Residency restrictions cut back in Wisconsin city

By Patrick Leary . . . Because of recent legal challenges to similar ordinances, Racine is making adjustments to how restrictive it is about where sex offenders can reside.

According to City Attorney Scott Letteney, just 3.7 percent of the city’s housing stock is available to sex offenders under the city’s current ordinance. Under the new ordinance, which was approved Tuesday night, that number would increase to 19.6 percent.

To create the additional 16 percent in possible residences, Letteney said the city is removing churches that don’t have daycare programs and parks that don’t have playgrounds from the list of places that sex offenders cannot live within a certain distance of. Additionally, citywide buffer zones for properties such as libraries and schools will be reduced from 1,000 feet to 750 feet.

The reason for the change is purely legal, Letteney said, adding that the Village of Pleasant Prairie lost a recent lawsuit challenging its sex offender residence ordinance, and it included 10 percent of the city’s housing.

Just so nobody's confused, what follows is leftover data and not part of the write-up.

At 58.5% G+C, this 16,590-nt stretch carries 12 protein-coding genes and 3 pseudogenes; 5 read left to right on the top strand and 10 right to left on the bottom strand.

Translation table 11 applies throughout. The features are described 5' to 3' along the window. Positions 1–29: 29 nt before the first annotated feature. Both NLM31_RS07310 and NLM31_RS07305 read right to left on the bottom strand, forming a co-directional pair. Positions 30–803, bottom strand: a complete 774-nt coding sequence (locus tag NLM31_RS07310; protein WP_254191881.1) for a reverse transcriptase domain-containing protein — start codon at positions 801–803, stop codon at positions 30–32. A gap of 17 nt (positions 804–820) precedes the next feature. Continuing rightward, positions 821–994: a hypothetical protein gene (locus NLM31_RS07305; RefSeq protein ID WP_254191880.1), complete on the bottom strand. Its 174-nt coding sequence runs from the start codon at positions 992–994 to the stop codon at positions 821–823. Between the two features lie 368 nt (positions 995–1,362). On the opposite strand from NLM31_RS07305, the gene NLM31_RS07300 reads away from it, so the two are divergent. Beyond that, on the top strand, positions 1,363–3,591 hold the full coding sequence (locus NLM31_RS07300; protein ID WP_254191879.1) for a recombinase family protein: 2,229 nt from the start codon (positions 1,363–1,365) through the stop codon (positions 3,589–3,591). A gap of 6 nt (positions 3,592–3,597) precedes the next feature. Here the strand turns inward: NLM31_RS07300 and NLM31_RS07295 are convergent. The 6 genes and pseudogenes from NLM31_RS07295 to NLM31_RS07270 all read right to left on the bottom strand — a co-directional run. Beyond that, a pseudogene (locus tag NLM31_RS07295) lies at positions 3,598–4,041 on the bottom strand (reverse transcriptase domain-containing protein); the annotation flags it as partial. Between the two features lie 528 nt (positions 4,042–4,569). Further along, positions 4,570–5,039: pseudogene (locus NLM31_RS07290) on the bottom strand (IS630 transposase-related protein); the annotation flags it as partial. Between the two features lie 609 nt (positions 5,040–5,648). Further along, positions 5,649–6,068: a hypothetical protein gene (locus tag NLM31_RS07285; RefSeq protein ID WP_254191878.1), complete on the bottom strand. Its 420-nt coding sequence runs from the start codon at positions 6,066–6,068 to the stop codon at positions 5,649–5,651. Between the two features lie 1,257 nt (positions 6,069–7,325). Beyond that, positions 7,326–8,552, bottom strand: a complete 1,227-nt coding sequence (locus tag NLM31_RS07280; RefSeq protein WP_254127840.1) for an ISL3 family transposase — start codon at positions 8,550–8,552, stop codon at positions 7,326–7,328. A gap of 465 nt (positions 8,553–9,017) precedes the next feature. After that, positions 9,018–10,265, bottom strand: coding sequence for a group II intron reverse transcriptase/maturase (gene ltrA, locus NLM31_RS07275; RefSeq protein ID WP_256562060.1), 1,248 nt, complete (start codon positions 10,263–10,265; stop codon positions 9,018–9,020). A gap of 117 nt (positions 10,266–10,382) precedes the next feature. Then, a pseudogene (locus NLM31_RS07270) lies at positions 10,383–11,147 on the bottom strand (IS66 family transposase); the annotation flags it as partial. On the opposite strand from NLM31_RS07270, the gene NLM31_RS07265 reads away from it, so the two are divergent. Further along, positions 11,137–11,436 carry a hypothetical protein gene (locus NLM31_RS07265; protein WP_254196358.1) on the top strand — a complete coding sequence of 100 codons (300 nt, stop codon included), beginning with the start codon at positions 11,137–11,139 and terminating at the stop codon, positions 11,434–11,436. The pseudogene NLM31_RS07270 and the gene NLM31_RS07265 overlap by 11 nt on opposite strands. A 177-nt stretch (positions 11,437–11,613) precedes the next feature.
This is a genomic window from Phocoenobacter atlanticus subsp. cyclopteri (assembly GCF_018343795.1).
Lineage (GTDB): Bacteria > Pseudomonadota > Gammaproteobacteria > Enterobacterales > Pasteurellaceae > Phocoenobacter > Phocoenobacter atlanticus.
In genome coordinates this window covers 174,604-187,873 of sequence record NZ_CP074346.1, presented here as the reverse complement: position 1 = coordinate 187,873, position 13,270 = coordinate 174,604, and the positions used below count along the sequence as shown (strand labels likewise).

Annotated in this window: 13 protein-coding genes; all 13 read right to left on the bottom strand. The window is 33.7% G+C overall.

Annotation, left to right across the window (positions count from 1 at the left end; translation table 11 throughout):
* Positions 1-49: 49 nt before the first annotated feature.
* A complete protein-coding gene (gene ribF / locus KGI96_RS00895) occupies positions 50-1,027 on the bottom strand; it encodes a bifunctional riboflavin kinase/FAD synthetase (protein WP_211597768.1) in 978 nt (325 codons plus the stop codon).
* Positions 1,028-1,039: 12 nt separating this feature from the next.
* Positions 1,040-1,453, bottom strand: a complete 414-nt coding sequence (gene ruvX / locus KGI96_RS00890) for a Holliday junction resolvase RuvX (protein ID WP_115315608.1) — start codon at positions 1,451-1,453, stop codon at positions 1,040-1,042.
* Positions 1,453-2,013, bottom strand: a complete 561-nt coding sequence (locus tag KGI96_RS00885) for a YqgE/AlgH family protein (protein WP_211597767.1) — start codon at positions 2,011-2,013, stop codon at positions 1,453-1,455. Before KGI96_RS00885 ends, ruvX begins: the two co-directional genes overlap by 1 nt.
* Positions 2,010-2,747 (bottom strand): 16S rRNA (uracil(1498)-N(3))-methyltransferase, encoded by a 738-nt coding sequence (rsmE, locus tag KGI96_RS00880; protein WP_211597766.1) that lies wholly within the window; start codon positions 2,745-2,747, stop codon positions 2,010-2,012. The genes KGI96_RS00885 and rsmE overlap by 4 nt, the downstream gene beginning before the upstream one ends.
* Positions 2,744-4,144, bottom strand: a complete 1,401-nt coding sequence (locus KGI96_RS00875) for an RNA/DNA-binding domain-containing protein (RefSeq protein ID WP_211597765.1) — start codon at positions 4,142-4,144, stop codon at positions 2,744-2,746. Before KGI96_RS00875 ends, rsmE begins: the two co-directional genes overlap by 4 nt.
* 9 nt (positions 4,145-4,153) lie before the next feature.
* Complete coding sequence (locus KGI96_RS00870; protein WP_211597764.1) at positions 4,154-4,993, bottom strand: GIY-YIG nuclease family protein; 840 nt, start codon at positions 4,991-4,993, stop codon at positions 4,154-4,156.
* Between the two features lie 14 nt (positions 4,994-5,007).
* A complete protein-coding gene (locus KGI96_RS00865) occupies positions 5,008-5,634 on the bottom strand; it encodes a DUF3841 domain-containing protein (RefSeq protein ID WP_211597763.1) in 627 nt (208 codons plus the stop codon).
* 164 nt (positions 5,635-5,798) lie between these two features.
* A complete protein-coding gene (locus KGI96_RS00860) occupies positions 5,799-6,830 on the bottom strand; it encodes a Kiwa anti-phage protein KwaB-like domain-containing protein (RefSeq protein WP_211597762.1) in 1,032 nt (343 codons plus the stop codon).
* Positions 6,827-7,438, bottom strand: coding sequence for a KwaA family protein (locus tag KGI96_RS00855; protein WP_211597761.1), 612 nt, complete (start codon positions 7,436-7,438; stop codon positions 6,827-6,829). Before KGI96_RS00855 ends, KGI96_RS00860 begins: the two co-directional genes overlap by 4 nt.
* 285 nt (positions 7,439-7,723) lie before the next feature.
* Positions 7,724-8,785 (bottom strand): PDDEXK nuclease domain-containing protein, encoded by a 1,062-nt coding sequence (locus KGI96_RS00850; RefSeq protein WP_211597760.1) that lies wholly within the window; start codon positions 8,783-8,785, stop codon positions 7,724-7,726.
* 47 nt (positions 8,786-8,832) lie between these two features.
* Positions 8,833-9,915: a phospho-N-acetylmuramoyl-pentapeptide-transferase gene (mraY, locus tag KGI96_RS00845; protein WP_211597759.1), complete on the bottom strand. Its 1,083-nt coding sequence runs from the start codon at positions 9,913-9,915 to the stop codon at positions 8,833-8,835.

“Our concern is that there is such a small residential area available that it wouldn’t meet the constitutional standard,” Letteney said. “By increasing the percentage of residential properties, it’s more likely to pass constitutional muster.”

Chicago-based attorney Adele Nicholas opposed Pleasant Prairie in the recent case. She said that academic research doesn’t show that sex offender registry ordinances lower the rate of recidivism.

“Evidence actually shows that these types of factors actually increase recidivism for some sort of offense because people are cut off from stability,” Nicholas said. “What these residency restrictions are doing is increasing risk factors and decreasing public safety.”

Nicholas said the primary result of restrictive ordinances is increased homelessness of sex offenders.

“Making people homeless in your community is not benefiting public safety in your community,” she said.

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